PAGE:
The second aspect was the asymmetry of information between the seller and the buyer. The seller may know a great deal about the vehicle being sold while the buyer knows very little. Additionally, some buyers will be able to more accurately assess the true condition of the vehicle that they are purchasing.

Continue reading " A market for lemon cars? " »

Posted On: October 14, 2007

Some cars last 1 million miles, while others may be lemons.

When you buy a new car, how long should you expect it to last? If you purchased a new car and it is a defective lemon and you are negotiating with the manufacturer for a settlement, the issue of how much value you have received from the car will arise. Simply put, for this purpose under the Texas lemon law, a car’s lifetime is presumed to be 120,000 miles.

In other words, if you used a car for 12,000 miles, then you have “used up” 1/10 the value of the car. In reality, there are more details that factor in, such as the first time you had a problem with the car. Ignoring this, we can broadly figure that the manufacturer expects the car to last 120,000 miles.

In the past, it might have been expected for a car to only last that long, but many modern cars can easily make it further. Currently, the US Department of Transportation reports that the lifespan of a car is 12 years and/or 128,000 miles. John Ibbotson, a supervisor with Consumer Reports' Auto Test Center, says that this figure is so low because of failure of some owners to properly maintain their vehicles. With proper maintenance, you new car might easily make it to 200,000 miles.

Continue reading " Some cars last 1 million miles, while others may be lemons. " »

Posted On: October 9, 2007

Australian government invites feedback for its upcoming lemon law

At my Dallas based law office, I often refer to the Texas lemon law as the manufacturer's lemon law, because it is arguably apparent that the law favors car manufacturer more than consumers. For example, the mileage deduction that the manufacturers are entitled to in the event of a repurchase or replacement may often be so high that it causes consumers to be upside down; making the consumer worse off then a regular car trade in.

Last week, I posted an article comparing the "Texas Lemon Law" against the upcoming new Australian Lemon Law. This morning, I stumbled upon an update with Australia's drafting and legislation of the upcoming lemon law.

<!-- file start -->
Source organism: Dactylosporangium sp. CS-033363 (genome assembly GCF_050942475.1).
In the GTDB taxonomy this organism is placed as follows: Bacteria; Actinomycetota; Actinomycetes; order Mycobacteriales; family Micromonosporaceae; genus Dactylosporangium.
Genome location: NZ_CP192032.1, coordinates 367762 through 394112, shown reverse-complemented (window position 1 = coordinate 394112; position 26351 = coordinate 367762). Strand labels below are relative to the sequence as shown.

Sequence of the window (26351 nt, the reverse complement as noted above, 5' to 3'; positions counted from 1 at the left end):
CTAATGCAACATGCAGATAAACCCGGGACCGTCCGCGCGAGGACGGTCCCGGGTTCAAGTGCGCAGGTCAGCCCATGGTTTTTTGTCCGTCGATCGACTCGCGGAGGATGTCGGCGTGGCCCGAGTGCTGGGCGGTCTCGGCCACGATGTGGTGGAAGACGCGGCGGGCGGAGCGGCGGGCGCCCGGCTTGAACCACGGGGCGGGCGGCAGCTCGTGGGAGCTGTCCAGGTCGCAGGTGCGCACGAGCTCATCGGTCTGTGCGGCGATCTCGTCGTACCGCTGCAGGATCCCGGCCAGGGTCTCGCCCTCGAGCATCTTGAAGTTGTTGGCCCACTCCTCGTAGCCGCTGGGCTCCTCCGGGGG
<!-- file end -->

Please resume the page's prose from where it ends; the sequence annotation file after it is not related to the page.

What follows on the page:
It looks like Tony Robinson, Australia's Consumer Affairs Minister will invite both consumers and industry representatives to provide feedback and input on the new law. Those who are interested in participating in drafting the new Australian lemon law has until November 23, 2007 to write to the ministry.

Hopefully, Australian consumers and the public will provide adequate feedback in a way that would make the new Australian lemon law more favorable to consumers than the current Texas lemon law. Perhaps one day, the Texas lemon law will be amended in a way that would be better for car buyers.

Posted On: October 7, 2007

Lemon Law: consumer sues Aston Martin for making defective luxury car

A consumer in Missouri is suing British car manufacturer, Aston Martin, for selling him a defective lemon car. His theory of recovery is derived from Missouri Lemon Law, federal warranty laws, and state consumer protection laws.

Like most of my clients throughout Texas ranging from the Houston, Austin, Laredo, and Dallas area, Gary Mathes paid full price for a new vehicle and later found out that the vehicle is defective. The vehicle has been subject to 12 separate repair attempts for engine, brakes, electrical, and miscellaneous other issues.

The difference between this situation and a typical lemon law case is that only a limited number of this particular Aston Martin vehicle is sold each year. This means that if the Aston Martin vehicle is deemed a lemon, then the remedy of replacement will not be available to Mr. Mathes. Alternatively, the remedy of repurchase or a monetary settlement is certainly an option.